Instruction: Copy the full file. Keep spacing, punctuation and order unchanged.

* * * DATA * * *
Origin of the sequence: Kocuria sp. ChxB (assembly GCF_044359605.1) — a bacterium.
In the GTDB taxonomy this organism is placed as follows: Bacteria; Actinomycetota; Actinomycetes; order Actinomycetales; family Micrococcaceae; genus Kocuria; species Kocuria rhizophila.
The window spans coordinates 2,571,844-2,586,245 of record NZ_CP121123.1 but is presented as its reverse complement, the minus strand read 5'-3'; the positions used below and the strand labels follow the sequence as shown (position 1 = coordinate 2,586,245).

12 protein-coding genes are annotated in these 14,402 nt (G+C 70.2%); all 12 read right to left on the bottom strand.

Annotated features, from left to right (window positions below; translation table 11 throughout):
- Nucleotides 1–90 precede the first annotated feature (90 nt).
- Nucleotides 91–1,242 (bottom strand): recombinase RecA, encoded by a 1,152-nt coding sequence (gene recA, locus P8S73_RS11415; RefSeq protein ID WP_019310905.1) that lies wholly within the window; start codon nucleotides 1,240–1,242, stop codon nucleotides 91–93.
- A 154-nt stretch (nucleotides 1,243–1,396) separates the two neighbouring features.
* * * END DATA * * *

Origin of the sequence: Kocuria sp. ChxB (assembly GCF_044359605.1) — a bacterium.
In the GTDB taxonomy this organism is placed as follows: Bacteria; Actinomycetota; Actinomycetes; order Actinomycetales; family Micrococcaceae; genus Kocuria; species Kocuria rhizophila.
The window spans coordinates 2,571,844-2,586,245 of record NZ_CP121123.1 but is presented as its reverse complement, the minus strand read 5'-3'; the positions used below and the strand labels follow the sequence as shown (position 1 = coordinate 2,586,245).

12 protein-coding genes are annotated in these 14,402 nt (G+C 70.2%); all 12 read right to left on the bottom strand.

Annotated features, from left to right (window positions below; translation table 11 throughout):
- Nucleotides 1–90 precede the first annotated feature (90 nt).
- Nucleotides 91–1,242 (bottom strand): recombinase RecA, encoded by a 1,152-nt coding sequence (gene recA, locus P8S73_RS11415; RefSeq protein ID WP_019310905.1) that lies wholly within the window; start codon nucleotides 1,240–1,242, stop codon nucleotides 91–93.
- A 154-nt stretch (nucleotides 1,243–1,396) separates the two neighbouring features.